Tell Me More: Crossing the Political Divide

Will Hurd, a Republican Texas Congressman leaving the House of Representatives next year, tells a Tufts podcast that more unites us as a country than divides us
Man talking into a microphone, as another looks on. Will Hurd, a Republican Texas Congressman leaving the House of Representatives next year, tells a Tufts podcast that more unites us as a country than divides us.
The social media response to his road trip with Beto O’Rourke “showed me that the country is actually clamoring for us to be able to disagree without being disagreeable,” said Will Hurd. Photo: Alonso Nichols
October 2, 2019

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Tell Me More is a Tufts University podcast featuring brief conversations with the thinkers, artists, makers, and shapers of our world. Listen and learn something new every episode. Subscribe on Apple PodcastsGoogle Play MusicSpotifyStitcher, and SoundCloud.

TRANSCRIPT

HOST: Welcome to Tell Me More, a podcast series featuring distinguished visitors to Tufts University who share their ideas, discuss their work, and shed light on important topics of the day.

Elected to Congress in 2014, Will Hurd is the only African-American Republican in the U.S. House of Representatives. Before being elected to Congress, where he has served Texas’ 23rd District for three consecutive terms, Hurd served for nearly a decade as an undercover CIA officer in the Middle East and South Asia. In August, Congressman Hurd announced that he will not seek reelection in 2020.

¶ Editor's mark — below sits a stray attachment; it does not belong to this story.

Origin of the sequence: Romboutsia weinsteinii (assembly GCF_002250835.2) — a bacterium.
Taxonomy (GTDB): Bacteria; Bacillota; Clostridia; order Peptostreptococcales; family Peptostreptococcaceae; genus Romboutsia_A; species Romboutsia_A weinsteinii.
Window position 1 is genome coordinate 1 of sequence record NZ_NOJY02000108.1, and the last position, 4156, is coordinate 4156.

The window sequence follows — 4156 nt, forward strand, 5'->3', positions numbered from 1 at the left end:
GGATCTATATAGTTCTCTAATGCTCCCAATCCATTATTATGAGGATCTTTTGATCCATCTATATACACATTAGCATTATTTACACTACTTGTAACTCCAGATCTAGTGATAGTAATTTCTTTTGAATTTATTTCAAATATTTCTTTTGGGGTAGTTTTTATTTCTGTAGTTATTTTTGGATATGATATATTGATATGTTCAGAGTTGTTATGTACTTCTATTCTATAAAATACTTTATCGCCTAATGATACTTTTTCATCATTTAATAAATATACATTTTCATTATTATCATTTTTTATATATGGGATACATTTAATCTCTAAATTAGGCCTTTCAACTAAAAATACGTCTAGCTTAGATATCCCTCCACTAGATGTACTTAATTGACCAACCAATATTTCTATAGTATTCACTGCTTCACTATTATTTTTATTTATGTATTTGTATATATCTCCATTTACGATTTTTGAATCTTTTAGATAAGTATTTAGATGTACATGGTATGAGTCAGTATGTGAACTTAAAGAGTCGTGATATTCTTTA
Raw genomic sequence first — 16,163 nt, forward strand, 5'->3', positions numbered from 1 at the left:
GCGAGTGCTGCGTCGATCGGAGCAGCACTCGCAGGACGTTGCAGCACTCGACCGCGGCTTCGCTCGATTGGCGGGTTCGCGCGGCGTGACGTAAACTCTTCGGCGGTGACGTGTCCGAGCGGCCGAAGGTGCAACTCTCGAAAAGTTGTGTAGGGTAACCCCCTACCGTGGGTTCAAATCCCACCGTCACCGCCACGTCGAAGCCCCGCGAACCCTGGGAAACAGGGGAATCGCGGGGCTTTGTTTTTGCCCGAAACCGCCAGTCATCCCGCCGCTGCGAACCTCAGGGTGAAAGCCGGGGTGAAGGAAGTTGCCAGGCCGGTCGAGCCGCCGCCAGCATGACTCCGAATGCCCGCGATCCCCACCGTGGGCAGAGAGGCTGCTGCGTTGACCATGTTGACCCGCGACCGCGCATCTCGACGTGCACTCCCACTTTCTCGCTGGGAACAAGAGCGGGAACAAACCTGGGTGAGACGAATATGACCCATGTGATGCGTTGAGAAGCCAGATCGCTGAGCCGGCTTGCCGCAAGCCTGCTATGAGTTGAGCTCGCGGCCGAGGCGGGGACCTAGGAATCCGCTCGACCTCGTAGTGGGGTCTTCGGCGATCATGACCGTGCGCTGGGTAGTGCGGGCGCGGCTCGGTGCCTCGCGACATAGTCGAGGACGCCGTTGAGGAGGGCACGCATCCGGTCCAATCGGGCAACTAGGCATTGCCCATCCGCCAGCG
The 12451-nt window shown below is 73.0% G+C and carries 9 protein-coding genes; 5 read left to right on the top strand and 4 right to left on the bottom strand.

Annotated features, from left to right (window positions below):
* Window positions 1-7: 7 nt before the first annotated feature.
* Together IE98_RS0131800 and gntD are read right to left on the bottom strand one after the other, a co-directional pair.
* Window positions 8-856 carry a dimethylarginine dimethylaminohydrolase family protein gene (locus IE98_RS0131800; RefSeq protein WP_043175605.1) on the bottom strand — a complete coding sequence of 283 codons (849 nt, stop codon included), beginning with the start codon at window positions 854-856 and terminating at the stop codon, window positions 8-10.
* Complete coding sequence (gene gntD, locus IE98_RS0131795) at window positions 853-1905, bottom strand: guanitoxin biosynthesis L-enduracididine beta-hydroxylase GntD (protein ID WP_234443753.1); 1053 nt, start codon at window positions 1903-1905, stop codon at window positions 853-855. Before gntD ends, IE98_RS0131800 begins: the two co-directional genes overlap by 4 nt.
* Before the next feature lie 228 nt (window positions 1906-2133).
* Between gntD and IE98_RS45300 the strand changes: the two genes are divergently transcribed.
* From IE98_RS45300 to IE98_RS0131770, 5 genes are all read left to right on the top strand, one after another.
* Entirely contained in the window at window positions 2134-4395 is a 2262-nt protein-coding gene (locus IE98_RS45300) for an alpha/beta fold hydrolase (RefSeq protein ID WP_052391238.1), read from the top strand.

In this episode of Tell Me More, in an event sponsored by the Tisch College of Civic Life, Tufts undergraduate George Behrakis interviews Hurd about his now-famous livestreamed road trip with fellow Texas Congressman Beto O’Rourke, the lessons he learned from his experiences in the CIA, and his decision not to seek reelection in 2020. Let’s listen in.

GEORGE BEHRAKIS: Thank you, Congressman, for coming. We know you have a busy schedule. I want to start with why you got into politics. I think you’re a fascinating guy. You served in the CIA overseas, a tour of duty in Afghanistan, and as an undercover agent. So what made you move from that area of service into politics? Then the second part of that is what is making you leave politics now?

WILL HURD: Why did I run for Congress? Let me give you a quick background. I’m a computer science major at Texas A&M University. I had never really been outside of Texas at that point in my life. I see a sign that says, “Take two journalism classes in Mexico City for $425.” I had 450 bucks in my bank account, so I go to Mexico and fell in love being in another culture. I thought it was cool seeing things I only read about in books, and I had international studies as a minor.